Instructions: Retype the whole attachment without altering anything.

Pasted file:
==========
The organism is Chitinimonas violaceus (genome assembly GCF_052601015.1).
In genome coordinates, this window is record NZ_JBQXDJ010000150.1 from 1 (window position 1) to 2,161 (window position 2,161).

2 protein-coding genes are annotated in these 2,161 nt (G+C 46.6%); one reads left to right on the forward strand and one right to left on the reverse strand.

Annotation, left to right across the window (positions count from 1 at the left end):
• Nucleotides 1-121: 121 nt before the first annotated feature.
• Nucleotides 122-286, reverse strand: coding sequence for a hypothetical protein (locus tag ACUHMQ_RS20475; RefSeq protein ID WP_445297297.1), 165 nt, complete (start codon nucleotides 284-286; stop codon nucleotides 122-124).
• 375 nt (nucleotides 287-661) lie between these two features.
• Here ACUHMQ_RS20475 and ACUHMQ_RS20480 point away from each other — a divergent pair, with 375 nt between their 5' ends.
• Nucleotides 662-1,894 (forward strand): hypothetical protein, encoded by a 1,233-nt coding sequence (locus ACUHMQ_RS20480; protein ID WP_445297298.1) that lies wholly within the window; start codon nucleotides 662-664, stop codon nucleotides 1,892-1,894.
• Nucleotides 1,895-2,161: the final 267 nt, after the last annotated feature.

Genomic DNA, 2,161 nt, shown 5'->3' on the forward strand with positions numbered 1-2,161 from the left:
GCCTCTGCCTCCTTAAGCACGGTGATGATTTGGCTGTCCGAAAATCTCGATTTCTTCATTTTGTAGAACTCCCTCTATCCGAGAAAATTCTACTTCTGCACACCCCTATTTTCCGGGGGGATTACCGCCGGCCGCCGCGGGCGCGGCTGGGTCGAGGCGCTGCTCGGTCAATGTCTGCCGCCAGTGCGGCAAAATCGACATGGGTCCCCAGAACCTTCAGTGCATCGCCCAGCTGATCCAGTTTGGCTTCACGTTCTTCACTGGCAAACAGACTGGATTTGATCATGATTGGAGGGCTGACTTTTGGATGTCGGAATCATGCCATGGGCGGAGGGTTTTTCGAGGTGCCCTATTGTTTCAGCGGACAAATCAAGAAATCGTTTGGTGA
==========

The organism is Chitinimonas violaceus (genome assembly GCF_052601015.1).
In genome coordinates, this window is record NZ_JBQXDJ010000150.1 from 1 (window position 1) to 2,161 (window position 2,161).

2 protein-coding genes are annotated in these 2,161 nt (G+C 46.6%); one reads left to right on the forward strand and one right to left on the reverse strand.

Annotation, left to right across the window (positions count from 1 at the left end):
• Nucleotides 1-121: 121 nt before the first annotated feature.
• Nucleotides 122-286, reverse strand: coding sequence for a hypothetical protein (locus tag ACUHMQ_RS20475; RefSeq protein ID WP_445297297.1), 165 nt, complete (start codon nucleotides 284-286; stop codon nucleotides 122-124).
• 375 nt (nucleotides 287-661) lie between these two features.
• Here ACUHMQ_RS20475 and ACUHMQ_RS20480 point away from each other — a divergent pair, with 375 nt between their 5' ends.
• Nucleotides 662-1,894 (forward strand): hypothetical protein, encoded by a 1,233-nt coding sequence (locus ACUHMQ_RS20480; protein ID WP_445297298.1) that lies wholly within the window; start codon nucleotides 662-664, stop codon nucleotides 1,892-1,894.
• Nucleotides 1,895-2,161: the final 267 nt, after the last annotated feature.

Genomic DNA, 2,161 nt, shown 5'->3' on the forward strand with positions numbered 1-2,161 from the left:
GCCTCTGCCTCCTTAAGCACGGTGATGATTTGGCTGTCCGAAAATCTCGATTTCTTCATTTTGTAGAACTCCCTCTATCCGAGAAAATTCTACTTCTGCACACCCCTATTTTCCGGGGGGATTACCGCCGGCCGCCGCGGGCGCGGCTGGGTCGAGGCGCTGCTCGGTCAATGTCTGCCGCCAGTGCGGCAAAATCGACATGGGTCCCCAGAACCTTCAGTGCATCGCCCAGCTGATCCAGTTTGGCTTCACGTTCTTCACTGGCAAACAGACTGGATTTGATCATGATTGGAGGGCTGACTTTTGGATGTCGGAATCATGCCATGGGCGGAGGGTTTTTCGAGGTGCCCTATTGTTTCAGCGGACAAATCAAGAAATCGTTTGGTGA